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Scribo
02-24-2008, 12:54
First time posting here. Greetings.

I've been comparing images from my 35 RC, which I have owned and used for a year, and a newly-acquired XA (nice example, as far as I can tell). I've been disappointed to find that the negs from the XA just don't quite have the definition of those from the RC.

I wonder if anyone else who owns and uses both has the same impression.

It isn't a focus issue. In fact, if I didn't have the RC for comparison, I wouldn't have any problems with the photos from the XA. They are about what I would expect out of a very compact 35mm rangefinder. The problem is that the RC exceeds those expectations.

I bought the RC in order to have a pocketable camera, a true walking-around piece that will deliver on the image quality. The RC is almost pocketable, depending on the pocket. The XA really does comfortably slip into the hip pocket of my trousers.

I like the 35mm focal length; for my taste, the RC could have gone just a bit wider. I like that I can advance film on the XA and carry it around without a chance of tripping the shutter, so that it's ready to go as soon as I open the clamshell.

Bottom line, I'm walking around every day with the XA ready to go. I just don't look forward to seeing what comes out of it quite the way I do with the RC.

Does any of this sound familiar to anyone else?

rogue_designer
02-24-2008, 13:30
Greetings Scribo!

There are always sacrifices to be made for size and convenience.

The XA's lens is very good - especially compared with others in its class. But I wouldn't hold it up against its bigger brethren. Compare apples to apples.

Ultimately though - I have not found its sharpness or lack thereof to be a primary concern. If I'm using that camera, it's rare that an ultrasharp image is what I'm after - I'm using it because I wanted something handy, just in case. If my primary goal is sharpness.. I wouldn't be using ANY 35mm camera to begin with.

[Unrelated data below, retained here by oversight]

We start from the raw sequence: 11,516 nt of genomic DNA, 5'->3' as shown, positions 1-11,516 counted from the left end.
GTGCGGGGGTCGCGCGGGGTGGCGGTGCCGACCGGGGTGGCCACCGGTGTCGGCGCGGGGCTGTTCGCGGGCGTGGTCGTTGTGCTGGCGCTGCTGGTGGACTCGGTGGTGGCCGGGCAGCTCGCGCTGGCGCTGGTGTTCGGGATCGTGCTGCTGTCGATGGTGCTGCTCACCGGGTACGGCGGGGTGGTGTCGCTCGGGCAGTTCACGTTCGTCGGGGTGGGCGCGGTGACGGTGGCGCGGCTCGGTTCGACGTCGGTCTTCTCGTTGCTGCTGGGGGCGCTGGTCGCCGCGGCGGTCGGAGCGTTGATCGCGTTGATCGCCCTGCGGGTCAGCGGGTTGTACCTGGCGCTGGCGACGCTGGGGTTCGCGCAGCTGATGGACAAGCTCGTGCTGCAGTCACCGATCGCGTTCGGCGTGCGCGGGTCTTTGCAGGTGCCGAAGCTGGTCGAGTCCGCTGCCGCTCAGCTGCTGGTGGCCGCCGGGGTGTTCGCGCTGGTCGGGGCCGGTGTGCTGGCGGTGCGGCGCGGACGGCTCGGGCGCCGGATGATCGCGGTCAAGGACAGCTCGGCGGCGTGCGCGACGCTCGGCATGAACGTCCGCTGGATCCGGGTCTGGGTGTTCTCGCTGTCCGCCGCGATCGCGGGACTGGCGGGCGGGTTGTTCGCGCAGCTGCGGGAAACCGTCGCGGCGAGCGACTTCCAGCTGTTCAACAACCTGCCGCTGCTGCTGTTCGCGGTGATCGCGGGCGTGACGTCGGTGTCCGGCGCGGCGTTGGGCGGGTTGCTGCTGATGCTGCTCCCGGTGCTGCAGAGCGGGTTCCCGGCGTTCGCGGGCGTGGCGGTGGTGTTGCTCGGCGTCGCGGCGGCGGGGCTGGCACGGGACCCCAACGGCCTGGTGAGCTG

Take images. Don't worry overly much about incremental differences between lenses. Getting the shot is more important. Alternatively - if it really bothers you - ditch the XA, and just deal with the bigger camera.

Just my $.02

Trius
02-24-2008, 14:31
I think the XA is sample dependent, but even the best show some corner and edge softness at certain apertures. The RC is sharp across the frame, though I haven't done controlled tests to see at what apertures resolution falls off.

This is an XA shot, EI 250 on Kodak 400BW. Given the overcast conditions, I think I shot about f5.6. I think you can see what I'm talking about in the lower left with the apples on the ground. One stop smaller might have improved things, but then I would be fighting shutter speed.

http://farm3.static.flickr.com/2348/1805944031_83a6305baa_o.jpg

This one (same day, but different winery with more sunlight) fares better; the OOF is more due to DOF than falloff.

Some day I'll do side-by-side comparison shots of the two cameras.

http://farm3.static.flickr.com/2014/1806791546_f837c47390_o.jpg

Trius
02-24-2008, 15:29
Here is an RC shot, probably wide open, same film I think but obviously different lighting conditions.

http://farm2.static.flickr.com/1411/536402636_427ee83b09_o.jpg

Scribo
02-24-2008, 17:40
Trius, I know that Web resolution can be deceiving, but even if you hadn't told me, I would have immediately ID'd the last shot of the three as being from an RC (and the others not). That lens just has something special. I don't know what the resolution charts look like, but subjectively I would say that the RC's lens stands up to a high quality SLR prime of near-equivalent length; the 40/1.8 Rokkor is an excellent lens, but apart from the added 1 1/2 stops, I'm not sure that the Zuiko lens gives up anything to it.